Democratic Consolidation in Eastern Europe - Vol. 2

By Jan Zielonka; Alex Pravda | Go to book overview

2 Regionalization and Democratic Consolidation

Iver B. Neumann

One would expect that the development of regionalization between states or parts of states will have some bearing on democratization since it is a prerequisite for democracy that there exist more nodes of power than one, and also that there exists some kind of an arena on which politics may play itself out. Yet, the relationship between democracy and regionalization is very far from clear. The problem may be stated simply. Within the parameters set by the Western political canon, in order for there to be democracy, there must first be a particular demos—a people. Where the delineation of the people is unclear, and more than one human collective is seen to have overlapping rights and obligations that make for overlapping loyalties and identities, it is hard to conceive of democratic politics. Since regionalization is a phenomenon involving more than one state, and various parts of one state, it does not lend itself immediately to the perspectives offered by the literature on democracy.

Robert Dahl's lauded attempt to think of democracy in terms of, what he calls, polyarchy may serve as an example. A polyarchy has seven attributes: elected officials, free and fair elections, inclusive suffrage, the right to run for office, freedom of expression, alternative information, and associational autonomy. 1 In order to determine whether or not a political entity may be called a polyarchy, that entity must be clearly delineated and ready to stage an exclusive game of representational politics, played out with clearly defined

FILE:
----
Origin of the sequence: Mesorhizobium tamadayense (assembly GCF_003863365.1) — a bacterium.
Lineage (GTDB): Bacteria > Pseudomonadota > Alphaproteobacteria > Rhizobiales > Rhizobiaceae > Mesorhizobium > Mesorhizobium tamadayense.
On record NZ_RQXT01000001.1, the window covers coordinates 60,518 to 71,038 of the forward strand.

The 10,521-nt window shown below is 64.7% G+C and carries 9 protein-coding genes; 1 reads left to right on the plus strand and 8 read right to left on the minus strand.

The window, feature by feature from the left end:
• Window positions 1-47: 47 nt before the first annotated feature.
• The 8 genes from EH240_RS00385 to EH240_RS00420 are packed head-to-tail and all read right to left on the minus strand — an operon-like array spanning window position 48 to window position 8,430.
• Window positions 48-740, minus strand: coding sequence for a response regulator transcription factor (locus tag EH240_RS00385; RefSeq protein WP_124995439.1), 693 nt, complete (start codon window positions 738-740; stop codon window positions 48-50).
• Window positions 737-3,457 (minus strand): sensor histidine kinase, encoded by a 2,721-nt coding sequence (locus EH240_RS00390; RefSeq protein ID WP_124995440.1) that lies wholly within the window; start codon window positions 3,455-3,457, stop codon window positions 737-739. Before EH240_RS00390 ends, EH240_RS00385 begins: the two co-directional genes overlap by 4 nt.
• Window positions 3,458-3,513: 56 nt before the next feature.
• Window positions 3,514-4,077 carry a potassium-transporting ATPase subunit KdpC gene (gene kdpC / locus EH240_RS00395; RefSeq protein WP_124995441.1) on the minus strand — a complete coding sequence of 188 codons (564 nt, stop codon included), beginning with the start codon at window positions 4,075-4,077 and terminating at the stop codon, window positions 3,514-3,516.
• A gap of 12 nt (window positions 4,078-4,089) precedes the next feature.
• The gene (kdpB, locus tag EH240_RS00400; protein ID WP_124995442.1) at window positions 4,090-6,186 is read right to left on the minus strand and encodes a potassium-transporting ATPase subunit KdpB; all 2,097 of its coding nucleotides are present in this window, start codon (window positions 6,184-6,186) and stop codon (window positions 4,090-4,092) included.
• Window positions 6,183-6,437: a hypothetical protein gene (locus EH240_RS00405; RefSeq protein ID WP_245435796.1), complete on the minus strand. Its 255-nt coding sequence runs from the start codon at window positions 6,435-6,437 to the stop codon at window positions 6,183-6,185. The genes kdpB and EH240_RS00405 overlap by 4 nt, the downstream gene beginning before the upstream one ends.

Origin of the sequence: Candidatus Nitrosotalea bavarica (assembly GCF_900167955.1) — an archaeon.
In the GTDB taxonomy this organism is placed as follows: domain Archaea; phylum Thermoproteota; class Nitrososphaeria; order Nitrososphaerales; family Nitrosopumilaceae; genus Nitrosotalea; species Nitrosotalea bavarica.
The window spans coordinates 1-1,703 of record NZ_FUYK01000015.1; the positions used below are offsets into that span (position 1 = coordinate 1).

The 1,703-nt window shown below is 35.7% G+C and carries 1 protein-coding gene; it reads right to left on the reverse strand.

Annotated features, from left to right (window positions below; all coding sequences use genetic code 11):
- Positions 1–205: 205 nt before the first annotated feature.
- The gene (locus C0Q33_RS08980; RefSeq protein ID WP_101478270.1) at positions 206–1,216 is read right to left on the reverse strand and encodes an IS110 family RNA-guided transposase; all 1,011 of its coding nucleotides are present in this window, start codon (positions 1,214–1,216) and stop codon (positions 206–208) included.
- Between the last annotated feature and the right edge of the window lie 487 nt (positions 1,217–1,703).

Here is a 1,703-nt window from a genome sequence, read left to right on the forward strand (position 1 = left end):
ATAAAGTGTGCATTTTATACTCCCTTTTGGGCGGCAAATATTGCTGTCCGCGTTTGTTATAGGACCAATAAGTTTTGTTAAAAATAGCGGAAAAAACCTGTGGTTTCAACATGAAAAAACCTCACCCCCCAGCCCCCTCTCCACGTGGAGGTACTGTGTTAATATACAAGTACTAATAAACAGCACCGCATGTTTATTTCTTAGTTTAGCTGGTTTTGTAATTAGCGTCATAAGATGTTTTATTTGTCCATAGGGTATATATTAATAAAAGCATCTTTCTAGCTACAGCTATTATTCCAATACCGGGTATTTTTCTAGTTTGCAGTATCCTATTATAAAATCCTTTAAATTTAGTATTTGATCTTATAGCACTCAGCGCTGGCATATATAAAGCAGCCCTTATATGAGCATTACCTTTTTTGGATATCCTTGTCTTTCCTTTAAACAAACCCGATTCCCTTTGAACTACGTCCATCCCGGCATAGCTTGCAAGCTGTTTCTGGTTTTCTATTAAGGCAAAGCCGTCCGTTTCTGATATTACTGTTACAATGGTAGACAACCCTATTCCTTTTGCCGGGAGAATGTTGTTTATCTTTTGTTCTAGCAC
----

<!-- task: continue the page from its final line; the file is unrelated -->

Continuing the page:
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Democratic Consolidation in Eastern Europe - Vol. 2
Table of contents

Table of contents

  • Oxford Studies in Democratization ii
  • Democratic Consolidation in Eastern Europe iii
  • Preface v
  • Contents vii
  • List of Figures ix
  • List of Tables x
  • List of Contributors xi
  • Introduction 1
  • Part I Comparative Perspectives 30
  • 1: Western Actors and the Promotion of Democracy 31
  • 2: Regionalization and Democratic Consolidation 58
  • 3: The Impact of External Economic Factors 76
  • 4: International Security and Democracy Building 112
  • 5: The Internationalization of Ethnic Strife 139
  • 6: International Migration and the Consolidation of Democracy 163
  • Appendix 191
  • 7: Crime, Corruption, and Politics 192
  • Appendix: the Surveys 250
  • Part II National Perspectives 256
  • 9: Estonia and Latvia 257
  • 10: Hungary 281
  • 11: Poland 311
  • 12: The Czech Republic 325
  • 13: Slovakia 363
  • 14: Building Democracy in Romania 383
  • 15: Bulgaria and Macedonia 413
  • 16: Former Yugoslavia 437
  • 17: Belarus and Ukraine 455
  • 18: Russia and the West 485
  • 19: Conclusions 511
  • Select Bibliography 533
  • Index 542
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